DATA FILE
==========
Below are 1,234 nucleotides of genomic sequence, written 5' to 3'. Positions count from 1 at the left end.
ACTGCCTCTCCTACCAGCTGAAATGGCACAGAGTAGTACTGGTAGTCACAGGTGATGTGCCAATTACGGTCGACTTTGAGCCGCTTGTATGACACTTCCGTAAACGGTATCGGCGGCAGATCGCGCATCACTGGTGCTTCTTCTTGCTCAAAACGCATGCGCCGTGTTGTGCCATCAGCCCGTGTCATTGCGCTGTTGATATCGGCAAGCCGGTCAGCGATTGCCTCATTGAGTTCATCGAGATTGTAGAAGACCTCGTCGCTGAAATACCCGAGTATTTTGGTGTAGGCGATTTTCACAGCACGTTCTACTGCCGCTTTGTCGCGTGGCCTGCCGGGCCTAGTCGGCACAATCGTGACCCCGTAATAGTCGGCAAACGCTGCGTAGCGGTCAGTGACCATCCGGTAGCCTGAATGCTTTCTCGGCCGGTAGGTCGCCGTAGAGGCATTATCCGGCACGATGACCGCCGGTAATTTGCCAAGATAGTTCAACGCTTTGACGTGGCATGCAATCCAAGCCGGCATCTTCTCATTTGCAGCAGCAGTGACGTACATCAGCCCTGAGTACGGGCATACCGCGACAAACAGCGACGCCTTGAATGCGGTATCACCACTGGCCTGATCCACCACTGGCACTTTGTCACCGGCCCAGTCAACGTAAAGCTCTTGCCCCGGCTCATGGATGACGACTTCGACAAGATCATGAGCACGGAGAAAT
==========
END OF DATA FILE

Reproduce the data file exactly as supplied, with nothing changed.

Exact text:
Below are 1,234 nucleotides of genomic sequence, written 5' to 3'. Positions count from 1 at the left end.
ACTGCCTCTCCTACCAGCTGAAATGGCACAGAGTAGTACTGGTAGTCACAGGTGATGTGCCAATTACGGTCGACTTTGAGCCGCTTGTATGACACTTCCGTAAACGGTATCGGCGGCAGATCGCGCATCACTGGTGCTTCTTCTTGCTCAAAACGCATGCGCCGTGTTGTGCCATCAGCCCGTGTCATTGCGCTGTTGATATCGGCAAGCCGGTCAGCGATTGCCTCATTGAGTTCATCGAGATTGTAGAAGACCTCGTCGCTGAAATACCCGAGTATTTTGGTGTAGGCGATTTTCACAGCACGTTCTACTGCCGCTTTGTCGCGTGGCCTGCCGGGCCTAGTCGGCACAATCGTGACCCCGTAATAGTCGGCAAACGCTGCGTAGCGGTCAGTGACCATCCGGTAGCCTGAATGCTTTCTCGGCCGGTAGGTCGCCGTAGAGGCATTATCCGGCACGATGACCGCCGGTAATTTGCCAAGATAGTTCAACGCTTTGACGTGGCATGCAATCCAAGCCGGCATCTTCTCATTTGCAGCAGCAGTGACGTACATCAGCCCTGAGTACGGGCATACCGCGACAAACAGCGACGCCTTGAATGCGGTATCACCACTGGCCTGATCCACCACTGGCACTTTGTCACCGGCCCAGTCAACGTAAAGCTCTTGCCCCGGCTCATGGATGACGACTTCGACAAGATCATGAGCACGGAGAAAT